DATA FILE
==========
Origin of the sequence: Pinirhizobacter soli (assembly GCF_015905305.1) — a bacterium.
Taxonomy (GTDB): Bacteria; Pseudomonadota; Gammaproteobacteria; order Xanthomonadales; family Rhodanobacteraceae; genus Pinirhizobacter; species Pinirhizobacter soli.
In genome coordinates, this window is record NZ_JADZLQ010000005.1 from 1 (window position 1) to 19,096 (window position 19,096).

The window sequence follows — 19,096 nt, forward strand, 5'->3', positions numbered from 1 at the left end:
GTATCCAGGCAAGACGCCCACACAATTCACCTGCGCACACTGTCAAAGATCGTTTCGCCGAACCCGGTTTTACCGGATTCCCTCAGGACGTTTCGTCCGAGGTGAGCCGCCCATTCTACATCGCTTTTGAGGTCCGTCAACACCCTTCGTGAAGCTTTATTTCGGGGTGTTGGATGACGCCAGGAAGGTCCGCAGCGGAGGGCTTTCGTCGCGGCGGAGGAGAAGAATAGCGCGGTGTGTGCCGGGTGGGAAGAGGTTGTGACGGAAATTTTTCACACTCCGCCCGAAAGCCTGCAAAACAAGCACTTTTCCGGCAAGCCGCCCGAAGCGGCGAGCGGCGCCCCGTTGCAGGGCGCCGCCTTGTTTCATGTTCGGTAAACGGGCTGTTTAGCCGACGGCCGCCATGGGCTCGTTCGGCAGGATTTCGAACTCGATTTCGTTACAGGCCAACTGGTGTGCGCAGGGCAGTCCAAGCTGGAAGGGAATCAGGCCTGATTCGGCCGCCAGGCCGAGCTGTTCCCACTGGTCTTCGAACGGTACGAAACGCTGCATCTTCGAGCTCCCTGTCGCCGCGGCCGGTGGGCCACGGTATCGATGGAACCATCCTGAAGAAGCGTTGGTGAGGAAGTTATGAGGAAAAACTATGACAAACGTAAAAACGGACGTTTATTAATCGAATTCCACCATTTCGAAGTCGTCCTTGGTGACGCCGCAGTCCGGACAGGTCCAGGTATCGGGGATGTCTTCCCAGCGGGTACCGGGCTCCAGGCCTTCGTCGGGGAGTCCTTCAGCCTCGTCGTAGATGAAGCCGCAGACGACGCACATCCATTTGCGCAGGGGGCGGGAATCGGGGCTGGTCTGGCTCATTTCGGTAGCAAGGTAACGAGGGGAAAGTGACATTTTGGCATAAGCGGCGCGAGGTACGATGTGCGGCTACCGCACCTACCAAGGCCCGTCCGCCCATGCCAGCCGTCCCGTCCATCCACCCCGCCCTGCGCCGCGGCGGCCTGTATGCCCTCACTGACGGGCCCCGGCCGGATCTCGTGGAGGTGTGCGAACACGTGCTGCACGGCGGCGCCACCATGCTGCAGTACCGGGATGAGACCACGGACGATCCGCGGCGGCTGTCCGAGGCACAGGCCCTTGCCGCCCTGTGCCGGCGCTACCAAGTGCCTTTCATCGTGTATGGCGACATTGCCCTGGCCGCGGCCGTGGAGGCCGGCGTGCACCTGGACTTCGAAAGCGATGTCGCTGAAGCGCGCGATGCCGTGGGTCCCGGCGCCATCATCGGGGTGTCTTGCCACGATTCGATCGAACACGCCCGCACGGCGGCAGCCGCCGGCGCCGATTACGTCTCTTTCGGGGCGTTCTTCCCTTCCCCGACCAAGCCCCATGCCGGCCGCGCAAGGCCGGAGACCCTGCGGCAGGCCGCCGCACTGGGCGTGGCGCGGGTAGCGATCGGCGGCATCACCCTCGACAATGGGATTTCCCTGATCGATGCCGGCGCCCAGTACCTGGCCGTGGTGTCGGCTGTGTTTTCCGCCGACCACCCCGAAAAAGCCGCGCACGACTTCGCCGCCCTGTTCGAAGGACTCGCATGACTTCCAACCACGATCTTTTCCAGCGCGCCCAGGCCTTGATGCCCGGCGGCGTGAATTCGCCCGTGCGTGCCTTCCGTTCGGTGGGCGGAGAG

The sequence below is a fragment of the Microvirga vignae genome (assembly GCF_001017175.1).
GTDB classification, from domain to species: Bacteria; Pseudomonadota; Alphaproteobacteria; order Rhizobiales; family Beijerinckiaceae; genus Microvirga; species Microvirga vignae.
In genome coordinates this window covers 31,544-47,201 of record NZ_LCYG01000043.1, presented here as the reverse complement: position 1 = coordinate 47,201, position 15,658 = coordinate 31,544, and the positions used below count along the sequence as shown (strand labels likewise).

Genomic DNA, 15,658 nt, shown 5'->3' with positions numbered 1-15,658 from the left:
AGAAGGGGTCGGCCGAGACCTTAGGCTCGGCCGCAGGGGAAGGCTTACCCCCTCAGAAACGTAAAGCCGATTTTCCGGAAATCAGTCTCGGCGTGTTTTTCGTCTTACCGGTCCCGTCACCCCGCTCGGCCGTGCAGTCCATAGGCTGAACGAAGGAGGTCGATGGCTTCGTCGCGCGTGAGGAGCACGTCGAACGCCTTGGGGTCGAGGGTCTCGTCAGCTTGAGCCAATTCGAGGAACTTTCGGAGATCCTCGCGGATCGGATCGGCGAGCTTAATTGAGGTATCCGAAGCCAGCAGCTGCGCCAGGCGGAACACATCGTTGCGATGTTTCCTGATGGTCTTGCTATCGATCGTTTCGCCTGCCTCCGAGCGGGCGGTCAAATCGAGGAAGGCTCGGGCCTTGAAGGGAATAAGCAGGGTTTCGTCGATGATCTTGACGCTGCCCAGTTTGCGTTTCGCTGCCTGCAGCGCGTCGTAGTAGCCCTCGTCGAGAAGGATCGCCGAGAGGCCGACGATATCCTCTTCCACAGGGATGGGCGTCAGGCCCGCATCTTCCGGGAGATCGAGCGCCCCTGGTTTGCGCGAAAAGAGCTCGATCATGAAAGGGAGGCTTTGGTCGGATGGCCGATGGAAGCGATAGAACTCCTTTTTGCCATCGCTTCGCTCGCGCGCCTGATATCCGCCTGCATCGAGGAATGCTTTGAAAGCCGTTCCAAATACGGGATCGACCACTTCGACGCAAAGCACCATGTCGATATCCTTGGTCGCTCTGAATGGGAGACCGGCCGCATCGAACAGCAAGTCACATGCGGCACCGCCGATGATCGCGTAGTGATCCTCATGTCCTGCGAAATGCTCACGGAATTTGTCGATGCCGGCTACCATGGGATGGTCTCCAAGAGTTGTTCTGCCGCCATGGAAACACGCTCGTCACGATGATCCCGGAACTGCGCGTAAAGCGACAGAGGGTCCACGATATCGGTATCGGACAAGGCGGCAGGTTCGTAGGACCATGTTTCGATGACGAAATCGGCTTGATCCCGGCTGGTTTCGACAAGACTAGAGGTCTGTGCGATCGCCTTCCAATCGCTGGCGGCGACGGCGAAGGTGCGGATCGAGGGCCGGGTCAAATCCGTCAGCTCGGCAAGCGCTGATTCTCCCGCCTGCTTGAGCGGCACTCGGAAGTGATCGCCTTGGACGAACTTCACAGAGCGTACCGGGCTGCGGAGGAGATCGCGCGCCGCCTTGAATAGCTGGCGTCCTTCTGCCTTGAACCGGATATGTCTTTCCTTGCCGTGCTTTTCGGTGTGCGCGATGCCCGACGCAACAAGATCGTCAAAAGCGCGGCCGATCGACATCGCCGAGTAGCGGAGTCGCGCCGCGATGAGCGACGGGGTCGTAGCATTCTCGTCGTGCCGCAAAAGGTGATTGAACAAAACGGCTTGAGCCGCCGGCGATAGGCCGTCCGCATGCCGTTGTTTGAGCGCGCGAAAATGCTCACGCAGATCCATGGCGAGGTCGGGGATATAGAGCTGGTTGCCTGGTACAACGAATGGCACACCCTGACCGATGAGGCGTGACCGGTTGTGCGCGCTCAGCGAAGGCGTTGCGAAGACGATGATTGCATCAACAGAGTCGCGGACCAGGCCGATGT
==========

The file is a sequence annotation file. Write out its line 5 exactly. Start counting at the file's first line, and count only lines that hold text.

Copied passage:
GTATCCAGGCAAGACGCCCACACAATTCACCTGCGCACACTGTCAAAGATCGTTTCGCCGAACCCGGTTTTACCGGATTCCCTCAGGACGTTTCGTCCGAGGTGAGCCGCCCATTCTACATCGCTTTTGAGGTCCGTCAACACCCTTCGTGAAGCTTTATTTCGGGGTGTTGGATGACGCCAGGAAGGTCCGCAGCGGAGGGCTTTCGTCGCGGCGGAGGAGAAGAATAGCGCGGTGTGTGCCGGGTGGGAAGAGGTTGTGACGGAAATTTTTCACACTCCGCCCGAAAGCCTGCAAAACAAGCACTTTTCCGGCAAGCCGCCCGAAGCGGCGAGCGGCGCCCCGTTGCAGGGCGCCGCCTTGTTTCATGTTCGGTAAACGGGCTGTTTAGCCGACGGCCGCCATGGGCTCGTTCGGCAGGATTTCGAACTCGATTTCGTTACAGGCCAACTGGTGTGCGCAGGGCAGTCCAAGCTGGAAGGGAATCAGGCCTGATTCGGCCGCCAGGCCGAGCTGTTCCCACTGGTCTTCGAACGGTACGAAACGCTGCATCTTCGAGCTCCCTGTCGCCGCGGCCGGTGGGCCACGGTATCGATGGAACCATCCTGAAGAAGCGTTGGTGAGGAAGTTATGAGGAAAAACTATGACAAACGTAAAAACGGACGTTTATTAATCGAATTCCACCATTTCGAAGTCGTCCTTGGTGACGCCGCAGTCCGGACAGGTCCAGGTATCGGGGATGTCTTCCCAGCGGGTACCGGGCTCCAGGCCTTCGTCGGGGAGTCCTTCAGCCTCGTCGTAGATGAAGCCGCAGACGACGCACATCCATTTGCGCAGGGGGCGGGAATCGGGGCTGGTCTGGCTCATTTCGGTAGCAAGGTAACGAGGGGAAAGTGACATTTTGGCATAAGCGGCGCGAGGTACGATGTGCGGCTACCGCACCTACCAAGGCCCGTCCGCCCATGCCAGCCGTCCCGTCCATCCACCCCGCCCTGCGCCGCGGCGGCCTGTATGCCCTCACTGACGGGCCCCGGCCGGATCTCGTGGAGGTGTGCGAACACGTGCTGCACGGCGGCGCCACCATGCTGCAGTACCGGGATGAGACCACGGACGATCCGCGGCGGCTGTCCGAGGCACAGGCCCTTGCCGCCCTGTGCCGGCGCTACCAAGTGCCTTTCATCGTGTATGGCGACATTGCCCTGGCCGCGGCCGTGGAGGCCGGCGTGCACCTGGACTTCGAAAGCGATGTCGCTGAAGCGCGCGATGCCGTGGGTCCCGGCGCCATCATCGGGGTGTCTTGCCACGATTCGATCGAACACGCCCGCACGGCGGCAGCCGCCGGCGCCGATTACGTCTCTTTCGGGGCGTTCTTCCCTTCCCCGACCAAGCCCCATGCCGGCCGCGCAAGGCCGGAGACCCTGCGGCAGGCCGCCGCACTGGGCGTGGCGCGGGTAGCGATCGGCGGCATCACCCTCGACAATGGGATTTCCCTGATCGATGCCGGCGCCCAGTACCTGGCCGTGGTGTCGGCTGTGTTTTCCGCCGACCACCCCGAAAAAGCCGCGCACGACTTCGCCGCCCTGTTCGAAGGACTCGCATGACTTCCAACCACGATCTTTTCCAGCGCGCCCAGGCCTTGATGCCCGGCGGCGTGAATTCGCCCGTGCGTGCCTTCCGTTCGGTGGGCGGAGAG